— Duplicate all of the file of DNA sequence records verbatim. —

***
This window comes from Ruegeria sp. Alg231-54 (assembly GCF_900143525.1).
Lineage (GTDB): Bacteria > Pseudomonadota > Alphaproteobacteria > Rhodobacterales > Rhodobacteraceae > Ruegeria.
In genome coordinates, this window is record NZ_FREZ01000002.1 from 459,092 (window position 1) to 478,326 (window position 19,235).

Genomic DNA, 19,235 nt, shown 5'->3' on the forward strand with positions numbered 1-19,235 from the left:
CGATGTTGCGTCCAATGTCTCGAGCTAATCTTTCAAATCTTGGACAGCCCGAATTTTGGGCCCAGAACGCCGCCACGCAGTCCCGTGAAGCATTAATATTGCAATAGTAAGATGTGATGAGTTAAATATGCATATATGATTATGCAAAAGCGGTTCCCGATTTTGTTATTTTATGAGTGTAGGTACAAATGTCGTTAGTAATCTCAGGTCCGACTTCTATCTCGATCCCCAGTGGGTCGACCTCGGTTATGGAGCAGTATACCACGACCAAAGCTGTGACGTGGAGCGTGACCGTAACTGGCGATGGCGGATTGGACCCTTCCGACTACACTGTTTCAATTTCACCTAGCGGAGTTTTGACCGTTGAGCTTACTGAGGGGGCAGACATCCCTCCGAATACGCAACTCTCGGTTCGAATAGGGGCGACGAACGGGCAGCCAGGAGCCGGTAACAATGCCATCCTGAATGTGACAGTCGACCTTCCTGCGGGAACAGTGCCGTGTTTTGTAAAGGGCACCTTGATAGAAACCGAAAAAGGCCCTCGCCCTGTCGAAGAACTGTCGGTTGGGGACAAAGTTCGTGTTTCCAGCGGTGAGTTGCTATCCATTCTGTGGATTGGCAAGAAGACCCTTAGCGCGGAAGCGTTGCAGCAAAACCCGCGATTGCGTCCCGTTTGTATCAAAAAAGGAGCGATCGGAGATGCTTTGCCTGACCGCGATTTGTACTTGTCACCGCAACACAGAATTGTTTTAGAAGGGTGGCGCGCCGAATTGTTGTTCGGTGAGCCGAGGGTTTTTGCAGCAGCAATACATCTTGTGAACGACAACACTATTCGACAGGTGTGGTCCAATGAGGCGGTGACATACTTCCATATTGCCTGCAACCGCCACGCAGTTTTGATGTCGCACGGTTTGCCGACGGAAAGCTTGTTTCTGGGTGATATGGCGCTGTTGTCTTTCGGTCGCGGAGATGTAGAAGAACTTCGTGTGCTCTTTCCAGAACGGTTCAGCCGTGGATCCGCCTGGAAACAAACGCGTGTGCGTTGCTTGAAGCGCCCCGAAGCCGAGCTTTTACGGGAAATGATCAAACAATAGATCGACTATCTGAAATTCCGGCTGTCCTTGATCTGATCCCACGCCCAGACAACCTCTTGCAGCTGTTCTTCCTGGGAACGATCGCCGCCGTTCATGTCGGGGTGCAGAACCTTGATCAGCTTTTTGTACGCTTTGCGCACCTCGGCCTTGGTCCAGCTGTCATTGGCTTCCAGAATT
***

This window comes from Ruegeria sp. Alg231-54 (assembly GCF_900143525.1).
Lineage (GTDB): Bacteria > Pseudomonadota > Alphaproteobacteria > Rhodobacterales > Rhodobacteraceae > Ruegeria.
In genome coordinates, this window is record NZ_FREZ01000002.1 from 459,092 (window position 1) to 478,326 (window position 19,235).

Genomic DNA, 19,235 nt, shown 5'->3' on the forward strand with positions numbered 1-19,235 from the left:
CGATGTTGCGTCCAATGTCTCGAGCTAATCTTTCAAATCTTGGACAGCCCGAATTTTGGGCCCAGAACGCCGCCACGCAGTCCCGTGAAGCATTAATATTGCAATAGTAAGATGTGATGAGTTAAATATGCATATATGATTATGCAAAAGCGGTTCCCGATTTTGTTATTTTATGAGTGTAGGTACAAATGTCGTTAGTAATCTCAGGTCCGACTTCTATCTCGATCCCCAGTGGGTCGACCTCGGTTATGGAGCAGTATACCACGACCAAAGCTGTGACGTGGAGCGTGACCGTAACTGGCGATGGCGGATTGGACCCTTCCGACTACACTGTTTCAATTTCACCTAGCGGAGTTTTGACCGTTGAGCTTACTGAGGGGGCAGACATCCCTCCGAATACGCAACTCTCGGTTCGAATAGGGGCGACGAACGGGCAGCCAGGAGCCGGTAACAATGCCATCCTGAATGTGACAGTCGACCTTCCTGCGGGAACAGTGCCGTGTTTTGTAAAGGGCACCTTGATAGAAACCGAAAAAGGCCCTCGCCCTGTCGAAGAACTGTCGGTTGGGGACAAAGTTCGTGTTTCCAGCGGTGAGTTGCTATCCATTCTGTGGATTGGCAAGAAGACCCTTAGCGCGGAAGCGTTGCAGCAAAACCCGCGATTGCGTCCCGTTTGTATCAAAAAAGGAGCGATCGGAGATGCTTTGCCTGACCGCGATTTGTACTTGTCACCGCAACACAGAATTGTTTTAGAAGGGTGGCGCGCCGAATTGTTGTTCGGTGAGCCGAGGGTTTTTGCAGCAGCAATACATCTTGTGAACGACAACACTATTCGACAGGTGTGGTCCAATGAGGCGGTGACATACTTCCATATTGCCTGCAACCGCCACGCAGTTTTGATGTCGCACGGTTTGCCGACGGAAAGCTTGTTTCTGGGTGATATGGCGCTGTTGTCTTTCGGTCGCGGAGATGTAGAAGAACTTCGTGTGCTCTTTCCAGAACGGTTCAGCCGTGGATCCGCCTGGAAACAAACGCGTGTGCGTTGCTTGAAGCGCCCCGAAGCCGAGCTTTTACGGGAAATGATCAAACAATAGATCGACTATCTGAAATTCCGGCTGTCCTTGATCTGATCCCACGCCCAGACAACCTCTTGCAGCTGTTCTTCCTGGGAACGATCGCCGCCGTTCATGTCGGGGTGCAGAACCTTGATCAGCTTTTTGTACGCTTTGCGCACCTCGGCCTTGGTCCAGCTGTCATTGGCTTCCAGAATT